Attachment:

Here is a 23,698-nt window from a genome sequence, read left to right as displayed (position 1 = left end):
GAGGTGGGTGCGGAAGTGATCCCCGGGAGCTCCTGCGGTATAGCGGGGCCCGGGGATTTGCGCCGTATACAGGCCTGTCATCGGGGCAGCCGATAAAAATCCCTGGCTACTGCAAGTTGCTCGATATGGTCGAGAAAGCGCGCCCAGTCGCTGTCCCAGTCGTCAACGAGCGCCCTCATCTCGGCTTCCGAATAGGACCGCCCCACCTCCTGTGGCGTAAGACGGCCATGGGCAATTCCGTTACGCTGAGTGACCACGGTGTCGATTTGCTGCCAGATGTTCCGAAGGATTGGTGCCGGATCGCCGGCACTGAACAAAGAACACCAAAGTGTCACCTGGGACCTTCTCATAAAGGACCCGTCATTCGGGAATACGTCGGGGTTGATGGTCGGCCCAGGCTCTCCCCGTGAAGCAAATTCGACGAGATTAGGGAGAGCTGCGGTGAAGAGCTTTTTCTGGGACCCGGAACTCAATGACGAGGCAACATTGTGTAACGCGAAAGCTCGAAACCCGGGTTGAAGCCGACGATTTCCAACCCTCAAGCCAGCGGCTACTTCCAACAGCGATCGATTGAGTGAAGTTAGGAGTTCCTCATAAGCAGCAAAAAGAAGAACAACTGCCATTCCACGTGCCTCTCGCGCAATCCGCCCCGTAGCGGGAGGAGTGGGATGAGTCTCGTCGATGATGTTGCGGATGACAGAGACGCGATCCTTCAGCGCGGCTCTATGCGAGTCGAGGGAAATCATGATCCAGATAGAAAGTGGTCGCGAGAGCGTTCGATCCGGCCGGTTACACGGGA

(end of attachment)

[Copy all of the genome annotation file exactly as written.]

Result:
Here is a 23,698-nt window from a genome sequence, read left to right as displayed (position 1 = left end):
GAGGTGGGTGCGGAAGTGATCCCCGGGAGCTCCTGCGGTATAGCGGGGCCCGGGGATTTGCGCCGTATACAGGCCTGTCATCGGGGCAGCCGATAAAAATCCCTGGCTACTGCAAGTTGCTCGATATGGTCGAGAAAGCGCGCCCAGTCGCTGTCCCAGTCGTCAACGAGCGCCCTCATCTCGGCTTCCGAATAGGACCGCCCCACCTCCTGTGGCGTAAGACGGCCATGGGCAATTCCGTTACGCTGAGTGACCACGGTGTCGATTTGCTGCCAGATGTTCCGAAGGATTGGTGCCGGATCGCCGGCACTGAACAAAGAACACCAAAGTGTCACCTGGGACCTTCTCATAAAGGACCCGTCATTCGGGAATACGTCGGGGTTGATGGTCGGCCCAGGCTCTCCCCGTGAAGCAAATTCGACGAGATTAGGGAGAGCTGCGGTGAAGAGCTTTTTCTGGGACCCGGAACTCAATGACGAGGCAACATTGTGTAACGCGAAAGCTCGAAACCCGGGTTGAAGCCGACGATTTCCAACCCTCAAGCCAGCGGCTACTTCCAACAGCGATCGATTGAGTGAAGTTAGGAGTTCCTCATAAGCAGCAAAAAGAAGAACAACTGCCATTCCACGTGCCTCTCGCGCAATCCGCCCCGTAGCGGGAGGAGTGGGATGAGTCTCGTCGATGATGTTGCGGATGACAGAGACGCGATCCTTCAGCGCGGCTCTATGCGAGTCGAGGGAAATCATGATCCAGATAGAAAGTGGTCGCGAGAGCGTTCGATCCGGCCGGTTACACGGGA